Concepts inLISP-based "big-float" system is not slow
Lisp (programming language)
Lisp (historically, LISP) is a family of computer programming languages with a long history and a distinctive, fully parenthesized Polish prefix notation. Originally specified in 1958, Lisp is the second-oldest high-level programming language in widespread use today; only Fortran is older (by one year). Like Fortran, Lisp has changed a great deal since its early days, and a number of dialects have existed over its history.
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Subtraction
In arithmetic, subtraction is one of the four basic binary operations; it is the inverse of addition, meaning that if we start with any number and add any number and then subtract the same number we added, we return to the number we started with. Subtraction is denoted by a minus sign in infix notation, in contrast to the use of the plus sign for addition. Since subtraction is not a commutative operator, the two operands are named.
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Pi
The number ¿ is a mathematical constant that is the ratio of a circle's circumference to its diameter. The constant, sometimes written pi, is approximately equal to 3.14159. It has been represented by the Greek letter "¿" since the mid-18th century.
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Exponential function
In mathematics, the exponential function is the function e, where e is the number (approximately 2.718281828) such that the function e is its own derivative. The exponential function is used to model a relationship in which a constant change in the independent variable gives the same proportional change (i.e. percentage increase or decrease) in the dependent variable. The function is often written as exp(x), especially when it is impractical to write the independent variable as a superscript.
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Assembly language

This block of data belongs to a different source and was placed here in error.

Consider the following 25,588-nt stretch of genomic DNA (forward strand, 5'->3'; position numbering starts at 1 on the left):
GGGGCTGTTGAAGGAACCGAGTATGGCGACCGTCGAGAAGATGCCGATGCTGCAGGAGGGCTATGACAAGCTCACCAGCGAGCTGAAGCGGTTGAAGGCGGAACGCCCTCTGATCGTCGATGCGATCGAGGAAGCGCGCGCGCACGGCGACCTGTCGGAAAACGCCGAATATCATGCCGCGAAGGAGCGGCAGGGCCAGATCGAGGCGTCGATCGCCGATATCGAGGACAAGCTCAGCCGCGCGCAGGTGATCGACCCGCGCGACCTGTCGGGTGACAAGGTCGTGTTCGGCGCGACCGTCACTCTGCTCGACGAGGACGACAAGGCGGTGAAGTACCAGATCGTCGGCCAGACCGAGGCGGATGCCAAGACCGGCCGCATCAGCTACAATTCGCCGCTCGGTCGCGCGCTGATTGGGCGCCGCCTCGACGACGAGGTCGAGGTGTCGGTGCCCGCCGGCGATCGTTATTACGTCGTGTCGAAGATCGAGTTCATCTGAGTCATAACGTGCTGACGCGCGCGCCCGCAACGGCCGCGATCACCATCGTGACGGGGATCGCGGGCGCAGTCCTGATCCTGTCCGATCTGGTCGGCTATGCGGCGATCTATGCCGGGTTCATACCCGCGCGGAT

See the terminology section below for information regarding inconsistent use of the terms assembly and assembler. An assembly language is a low-level programming language for computers, microprocessors, microcontrollers, and other programmable devices in which each statement corresponds to a single machine language instruction. An assembly language is specific to a certain computer architecture, in contrast to most high-level programming languages, which may be more portable.
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Square root
In mathematics, a square root of a number a is a number y such that y = a, or, in other words, a number y whose square (the result of multiplying the number by itself, or y × y) is a. For example, 4 is a square root of 16 because 4 = 16. Every non-negative real number a has a unique non-negative square root, called the principal square root, which is denoted by, where ¿ is called radical sign. For example, the principal square root of 9 is 3, denoted, because {{{1}}} and 3 is non-negative.
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E (mathematical constant)
is the unique value of a, such that the derivative of f(x) = a at the point x = 0 is equal to 1. The blue curve illustrates this case, e. For comparison, functions 2 (dotted curve) and 4 (dashed curve) are shown; they are not tangent to the line of slope 1 and y-intercept 1 (red). ]] The number e is an important mathematical constant, approximately equal to 2.71828, that is the base of the natural logarithm.
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Multiplication
Multiplication (often denoted by the cross symbol "×") is the mathematical operation of scaling one number by another. It is one of the four basic operations in elementary arithmetic.
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